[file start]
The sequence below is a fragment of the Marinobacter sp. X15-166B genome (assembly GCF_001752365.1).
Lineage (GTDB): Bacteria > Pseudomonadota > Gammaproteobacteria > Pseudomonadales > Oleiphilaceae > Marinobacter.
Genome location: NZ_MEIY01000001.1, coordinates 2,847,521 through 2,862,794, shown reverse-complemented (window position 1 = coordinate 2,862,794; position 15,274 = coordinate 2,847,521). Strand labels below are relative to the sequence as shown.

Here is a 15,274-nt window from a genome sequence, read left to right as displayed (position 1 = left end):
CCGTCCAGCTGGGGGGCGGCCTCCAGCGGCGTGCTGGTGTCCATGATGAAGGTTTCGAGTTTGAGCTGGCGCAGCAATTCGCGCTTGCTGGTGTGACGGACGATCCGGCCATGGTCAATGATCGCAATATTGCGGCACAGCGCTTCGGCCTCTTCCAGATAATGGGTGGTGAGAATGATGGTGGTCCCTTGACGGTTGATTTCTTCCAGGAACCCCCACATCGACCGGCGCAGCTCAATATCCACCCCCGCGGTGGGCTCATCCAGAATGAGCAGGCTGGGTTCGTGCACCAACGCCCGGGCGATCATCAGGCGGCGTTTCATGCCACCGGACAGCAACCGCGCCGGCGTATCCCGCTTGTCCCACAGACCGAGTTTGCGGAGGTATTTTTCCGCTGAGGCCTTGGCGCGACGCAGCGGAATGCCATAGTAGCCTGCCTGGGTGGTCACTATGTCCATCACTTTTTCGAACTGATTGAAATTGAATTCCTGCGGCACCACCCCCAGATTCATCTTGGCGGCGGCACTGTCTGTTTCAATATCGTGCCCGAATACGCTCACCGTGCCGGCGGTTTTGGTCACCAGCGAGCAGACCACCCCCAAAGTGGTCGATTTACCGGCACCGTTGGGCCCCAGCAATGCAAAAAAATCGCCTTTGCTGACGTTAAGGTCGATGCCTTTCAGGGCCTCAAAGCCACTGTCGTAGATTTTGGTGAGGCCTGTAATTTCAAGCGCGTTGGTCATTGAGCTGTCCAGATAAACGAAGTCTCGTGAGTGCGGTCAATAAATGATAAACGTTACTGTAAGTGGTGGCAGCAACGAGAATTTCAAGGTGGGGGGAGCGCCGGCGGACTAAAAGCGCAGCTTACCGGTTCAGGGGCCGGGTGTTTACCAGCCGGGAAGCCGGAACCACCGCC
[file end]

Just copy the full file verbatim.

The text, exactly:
The sequence below is a fragment of the Marinobacter sp. X15-166B genome (assembly GCF_001752365.1).
Lineage (GTDB): Bacteria > Pseudomonadota > Gammaproteobacteria > Pseudomonadales > Oleiphilaceae > Marinobacter.
Genome location: NZ_MEIY01000001.1, coordinates 2,847,521 through 2,862,794, shown reverse-complemented (window position 1 = coordinate 2,862,794; position 15,274 = coordinate 2,847,521). Strand labels below are relative to the sequence as shown.

Here is a 15,274-nt window from a genome sequence, read left to right as displayed (position 1 = left end):
CCGTCCAGCTGGGGGGCGGCCTCCAGCGGCGTGCTGGTGTCCATGATGAAGGTTTCGAGTTTGAGCTGGCGCAGCAATTCGCGCTTGCTGGTGTGACGGACGATCCGGCCATGGTCAATGATCGCAATATTGCGGCACAGCGCTTCGGCCTCTTCCAGATAATGGGTGGTGAGAATGATGGTGGTCCCTTGACGGTTGATTTCTTCCAGGAACCCCCACATCGACCGGCGCAGCTCAATATCCACCCCCGCGGTGGGCTCATCCAGAATGAGCAGGCTGGGTTCGTGCACCAACGCCCGGGCGATCATCAGGCGGCGTTTCATGCCACCGGACAGCAACCGCGCCGGCGTATCCCGCTTGTCCCACAGACCGAGTTTGCGGAGGTATTTTTCCGCTGAGGCCTTGGCGCGACGCAGCGGAATGCCATAGTAGCCTGCCTGGGTGGTCACTATGTCCATCACTTTTTCGAACTGATTGAAATTGAATTCCTGCGGCACCACCCCCAGATTCATCTTGGCGGCGGCACTGTCTGTTTCAATATCGTGCCCGAATACGCTCACCGTGCCGGCGGTTTTGGTCACCAGCGAGCAGACCACCCCCAAAGTGGTCGATTTACCGGCACCGTTGGGCCCCAGCAATGCAAAAAAATCGCCTTTGCTGACGTTAAGGTCGATGCCTTTCAGGGCCTCAAAGCCACTGTCGTAGATTTTGGTGAGGCCTGTAATTTCAAGCGCGTTGGTCATTGAGCTGTCCAGATAAACGAAGTCTCGTGAGTGCGGTCAATAAATGATAAACGTTACTGTAAGTGGTGGCAGCAACGAGAATTTCAAGGTGGGGGGAGCGCCGGCGGACTAAAAGCGCAGCTTACCGGTTCAGGGGCCGGGTGTTTACCAGCCGGGAAGCCGGAACCACCGCC